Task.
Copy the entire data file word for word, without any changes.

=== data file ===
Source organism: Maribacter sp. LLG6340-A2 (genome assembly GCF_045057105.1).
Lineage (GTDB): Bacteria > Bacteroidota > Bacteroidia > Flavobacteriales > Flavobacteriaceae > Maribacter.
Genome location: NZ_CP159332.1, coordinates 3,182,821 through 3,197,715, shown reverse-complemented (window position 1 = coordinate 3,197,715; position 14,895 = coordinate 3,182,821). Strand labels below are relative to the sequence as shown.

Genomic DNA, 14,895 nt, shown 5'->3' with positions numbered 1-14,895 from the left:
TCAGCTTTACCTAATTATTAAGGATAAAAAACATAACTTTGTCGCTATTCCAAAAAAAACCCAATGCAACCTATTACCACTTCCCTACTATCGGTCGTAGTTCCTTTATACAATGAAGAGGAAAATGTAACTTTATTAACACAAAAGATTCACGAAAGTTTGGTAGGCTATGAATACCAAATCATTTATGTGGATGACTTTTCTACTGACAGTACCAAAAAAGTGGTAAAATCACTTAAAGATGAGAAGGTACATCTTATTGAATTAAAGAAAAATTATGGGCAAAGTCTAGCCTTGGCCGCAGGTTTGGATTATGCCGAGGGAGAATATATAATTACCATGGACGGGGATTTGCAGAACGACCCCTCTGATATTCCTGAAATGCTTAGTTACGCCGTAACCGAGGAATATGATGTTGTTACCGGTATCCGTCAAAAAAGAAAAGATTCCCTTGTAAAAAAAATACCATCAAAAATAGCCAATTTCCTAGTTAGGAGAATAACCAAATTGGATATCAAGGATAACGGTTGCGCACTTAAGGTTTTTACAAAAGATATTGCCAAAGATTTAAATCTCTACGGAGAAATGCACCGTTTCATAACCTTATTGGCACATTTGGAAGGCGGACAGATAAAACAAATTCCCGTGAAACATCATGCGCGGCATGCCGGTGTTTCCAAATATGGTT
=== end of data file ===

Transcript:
Source organism: Maribacter sp. LLG6340-A2 (genome assembly GCF_045057105.1).
Lineage (GTDB): Bacteria > Bacteroidota > Bacteroidia > Flavobacteriales > Flavobacteriaceae > Maribacter.
Genome location: NZ_CP159332.1, coordinates 3,182,821 through 3,197,715, shown reverse-complemented (window position 1 = coordinate 3,197,715; position 14,895 = coordinate 3,182,821). Strand labels below are relative to the sequence as shown.

Genomic DNA, 14,895 nt, shown 5'->3' with positions numbered 1-14,895 from the left:
TCAGCTTTACCTAATTATTAAGGATAAAAAACATAACTTTGTCGCTATTCCAAAAAAAACCCAATGCAACCTATTACCACTTCCCTACTATCGGTCGTAGTTCCTTTATACAATGAAGAGGAAAATGTAACTTTATTAACACAAAAGATTCACGAAAGTTTGGTAGGCTATGAATACCAAATCATTTATGTGGATGACTTTTCTACTGACAGTACCAAAAAAGTGGTAAAATCACTTAAAGATGAGAAGGTACATCTTATTGAATTAAAGAAAAATTATGGGCAAAGTCTAGCCTTGGCCGCAGGTTTGGATTATGCCGAGGGAGAATATATAATTACCATGGACGGGGATTTGCAGAACGACCCCTCTGATATTCCTGAAATGCTTAGTTACGCCGTAACCGAGGAATATGATGTTGTTACCGGTATCCGTCAAAAAAGAAAAGATTCCCTTGTAAAAAAAATACCATCAAAAATAGCCAATTTCCTAGTTAGGAGAATAACCAAATTGGATATCAAGGATAACGGTTGCGCACTTAAGGTTTTTACAAAAGATATTGCCAAAGATTTAAATCTCTACGGAGAAATGCACCGTTTCATAACCTTATTGGCACATTTGGAAGGCGGACAGATAAAACAAATTCCCGTGAAACATCATGCGCGGCATGCCGGTGTTTCCAAATATGGTT